Ohio has no volcanoes or mountains, no archipelagos or canyons. Our geology is a different kind - simpler, smaller, beautiful in its own way. If we prove anything, it's that when a little water rushes through rock, good things happen over time.

Ohio has no volcanoes or mountains, no archipelagos or canyons. Our geology is a different kind - simpler, smaller, beautiful in its own way. If we prove anything, it's that when a little water rushes through rock, good things happen over time.

So it works at John Bryan State Park, a sliver of green space wrapped around a stretch of the Little Miami River, which has for millennia carved gorges through limestone and slate between Clark County and the Ohio River. Since 1925, less than a decade after businessman John Bryan bequeathed his lovely tract to the state, leisurely folk have sought solace near its banks.

Known as the most scenic park in Western Ohio, John Bryan is an emerald feather in the cap of Yellow Springs, a charming progressive hamlet. It's also a perfect place for hikers, bikers, picnickers and rock climbers to witness spring unfold.

Most of the action happens on several long, straight trails: elevated paths with prime overlooks and riverside romps perfect for getting close to babbling water. Rock climbers have carved a few paths beneath the cliffs, but it's best to stick to routes that are marked.

For a great day hike, park at the Lower Picnic Area and loop the river on the South Gorge and Pittsburgh-Cincinnati Stage Coach trails. The going is wide and, for the most part, very smooth. There are a couple of steep climbs, but nothing as rugged as an average day in the Hocking Hills.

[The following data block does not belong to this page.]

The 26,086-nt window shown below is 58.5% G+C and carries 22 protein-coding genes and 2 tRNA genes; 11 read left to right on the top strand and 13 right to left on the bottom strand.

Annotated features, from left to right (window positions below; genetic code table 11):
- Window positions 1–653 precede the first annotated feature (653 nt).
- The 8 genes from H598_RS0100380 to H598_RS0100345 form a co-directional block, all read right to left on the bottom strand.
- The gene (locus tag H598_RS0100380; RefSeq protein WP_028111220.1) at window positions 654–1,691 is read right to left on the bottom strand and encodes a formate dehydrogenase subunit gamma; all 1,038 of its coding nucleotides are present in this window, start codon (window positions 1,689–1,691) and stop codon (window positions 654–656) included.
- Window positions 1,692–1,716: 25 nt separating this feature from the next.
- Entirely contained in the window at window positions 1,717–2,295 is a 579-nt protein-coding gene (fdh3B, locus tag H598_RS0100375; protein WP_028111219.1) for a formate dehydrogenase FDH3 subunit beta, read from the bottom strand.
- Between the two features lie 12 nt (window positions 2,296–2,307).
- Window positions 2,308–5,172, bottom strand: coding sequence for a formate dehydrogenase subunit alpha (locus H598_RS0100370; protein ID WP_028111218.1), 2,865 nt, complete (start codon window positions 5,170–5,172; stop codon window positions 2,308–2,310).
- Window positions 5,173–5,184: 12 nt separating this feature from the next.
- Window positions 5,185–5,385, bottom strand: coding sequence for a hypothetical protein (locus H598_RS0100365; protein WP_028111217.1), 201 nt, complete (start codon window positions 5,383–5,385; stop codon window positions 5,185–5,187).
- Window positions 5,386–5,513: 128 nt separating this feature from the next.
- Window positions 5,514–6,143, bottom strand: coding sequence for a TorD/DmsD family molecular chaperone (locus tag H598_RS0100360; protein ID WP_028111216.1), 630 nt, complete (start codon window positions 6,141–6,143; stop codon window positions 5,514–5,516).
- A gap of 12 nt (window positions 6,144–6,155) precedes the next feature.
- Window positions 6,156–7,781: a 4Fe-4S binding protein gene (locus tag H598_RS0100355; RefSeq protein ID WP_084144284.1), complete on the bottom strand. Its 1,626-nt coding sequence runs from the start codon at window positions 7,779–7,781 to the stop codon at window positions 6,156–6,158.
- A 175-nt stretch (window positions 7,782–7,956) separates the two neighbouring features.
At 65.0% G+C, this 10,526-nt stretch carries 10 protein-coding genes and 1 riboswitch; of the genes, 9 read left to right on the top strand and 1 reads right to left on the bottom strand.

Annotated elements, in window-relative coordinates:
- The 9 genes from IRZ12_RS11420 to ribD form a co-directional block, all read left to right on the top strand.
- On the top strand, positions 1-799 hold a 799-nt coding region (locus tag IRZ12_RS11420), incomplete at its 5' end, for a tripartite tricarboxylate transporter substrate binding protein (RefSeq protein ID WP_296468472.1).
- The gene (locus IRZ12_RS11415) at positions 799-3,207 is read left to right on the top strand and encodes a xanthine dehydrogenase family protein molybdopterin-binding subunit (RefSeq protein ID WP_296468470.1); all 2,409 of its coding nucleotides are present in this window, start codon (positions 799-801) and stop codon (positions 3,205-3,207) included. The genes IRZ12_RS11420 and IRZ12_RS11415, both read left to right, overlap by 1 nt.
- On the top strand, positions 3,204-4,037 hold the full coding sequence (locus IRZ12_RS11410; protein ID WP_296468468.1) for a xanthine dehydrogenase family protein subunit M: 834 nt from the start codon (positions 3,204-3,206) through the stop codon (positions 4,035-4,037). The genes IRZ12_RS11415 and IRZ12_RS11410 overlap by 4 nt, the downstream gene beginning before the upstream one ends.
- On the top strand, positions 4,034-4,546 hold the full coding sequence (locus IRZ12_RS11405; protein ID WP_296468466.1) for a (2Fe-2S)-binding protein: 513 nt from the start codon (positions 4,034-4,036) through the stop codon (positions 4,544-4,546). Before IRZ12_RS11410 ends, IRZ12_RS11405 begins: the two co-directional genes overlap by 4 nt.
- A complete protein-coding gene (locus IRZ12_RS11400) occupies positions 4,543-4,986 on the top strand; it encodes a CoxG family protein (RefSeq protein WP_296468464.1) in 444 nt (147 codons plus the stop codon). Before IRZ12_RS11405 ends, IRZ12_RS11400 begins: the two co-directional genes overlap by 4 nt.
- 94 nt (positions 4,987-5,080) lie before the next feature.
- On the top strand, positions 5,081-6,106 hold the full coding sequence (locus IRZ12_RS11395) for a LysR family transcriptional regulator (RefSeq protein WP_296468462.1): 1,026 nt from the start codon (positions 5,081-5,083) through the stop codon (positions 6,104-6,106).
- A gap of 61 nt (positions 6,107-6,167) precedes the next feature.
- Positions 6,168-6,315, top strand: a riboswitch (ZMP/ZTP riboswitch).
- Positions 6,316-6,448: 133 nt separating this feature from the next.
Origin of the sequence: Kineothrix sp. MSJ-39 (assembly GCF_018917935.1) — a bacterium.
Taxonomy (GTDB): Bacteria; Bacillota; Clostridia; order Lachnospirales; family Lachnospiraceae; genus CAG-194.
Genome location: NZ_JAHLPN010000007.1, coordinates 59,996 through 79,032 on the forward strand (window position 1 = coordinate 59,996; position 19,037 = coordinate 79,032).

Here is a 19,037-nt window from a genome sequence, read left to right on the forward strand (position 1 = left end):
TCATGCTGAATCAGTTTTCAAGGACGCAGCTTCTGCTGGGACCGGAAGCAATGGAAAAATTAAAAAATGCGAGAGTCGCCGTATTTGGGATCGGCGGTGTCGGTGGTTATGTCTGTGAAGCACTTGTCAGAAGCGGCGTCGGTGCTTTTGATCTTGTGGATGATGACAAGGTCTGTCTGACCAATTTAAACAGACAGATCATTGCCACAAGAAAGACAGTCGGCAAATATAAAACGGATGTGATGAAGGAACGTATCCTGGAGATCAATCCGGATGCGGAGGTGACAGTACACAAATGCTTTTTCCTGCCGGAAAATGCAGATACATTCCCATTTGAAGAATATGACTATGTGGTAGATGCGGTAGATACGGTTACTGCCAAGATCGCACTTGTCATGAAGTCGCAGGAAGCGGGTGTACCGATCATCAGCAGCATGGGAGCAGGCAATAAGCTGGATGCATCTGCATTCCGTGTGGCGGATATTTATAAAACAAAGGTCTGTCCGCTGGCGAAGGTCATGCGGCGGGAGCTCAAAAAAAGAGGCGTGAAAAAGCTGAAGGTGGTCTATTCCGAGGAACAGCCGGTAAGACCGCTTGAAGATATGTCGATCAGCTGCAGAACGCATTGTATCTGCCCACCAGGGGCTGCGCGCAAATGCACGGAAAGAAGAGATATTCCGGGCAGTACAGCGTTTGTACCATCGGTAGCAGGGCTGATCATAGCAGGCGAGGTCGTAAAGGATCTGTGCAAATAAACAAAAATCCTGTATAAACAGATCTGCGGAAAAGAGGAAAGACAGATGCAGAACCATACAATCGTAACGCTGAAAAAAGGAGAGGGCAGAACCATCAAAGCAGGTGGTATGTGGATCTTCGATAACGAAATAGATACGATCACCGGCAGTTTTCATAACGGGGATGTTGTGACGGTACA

Once at the eastern footbridge - a lovely midpoint for a rustic lunch - you can enter the Clifton Gorge Nature Preserve, a secluded enclave with short trails and numerous scenic overlooks. Be careful, though: Access to some areas of Clifton requires written permission.

In both the park and the preserve, diverse plant life abounds. More than 100 different trees and shrubs have been found. The park is also home to 340 species of wildflowers, including trillium, Virginia bluebells, bellworts, Dutchman's breeches and Jack-in-the-pulpit. (More on Ohio's wild blooms in next week's Venture column.)

The park also caters to those craving adrenaline.

Numerous rappelling anchors have been set into the stone along the North Rim Trail, a two-mile stretch along a decent cliff. Individual and group climbers should contact the park office to grab an available site. A 6.5-mile mountain-biking trail system offers creek crossings, small climbs and some technical elements.

Day Tripper: John Bryan State Park

Location: Yellow Springs

Size: 752 acres

Distance from Columbus: 60 miles

Web: ohiodnr.com

Camping: 50 non-electric and 10 electric sites available by reservation

Hiking: 18.6 miles

Fishing: Smallmouth bass, rock bass and panfish

Biking: 9.7 miles

Rock climbing: Permanent rappelling anchors along North Rim Trail

What I liked: The riverside trails provide a great bird's-eye view of underwater structure - a fisherman's dream. The trails are perfect for anyone who wants to experience beautiful gorges without tough climbs.

What I didn't: It'd be nice to have a few connector trails that would allow hikers an easier way to get from the overlooks to the river. A sink in the bathrooms would be nice, too.

While you're there: After a day outside, head to Yellow Springs, about 10 minutes from the park entrance. Grab a quick, cheap bite at the rustic Ye Olde Trail Tavern and a drink at a divey local favorite known as The Gulch. On your way back to I-70, delicious ice cream awaits at Young's Dairy. For info click to yellowsprings.com.

To see a slideshow of photos from John Bryan State Park, click to The Riot Act blog at ColumbusAlive.com.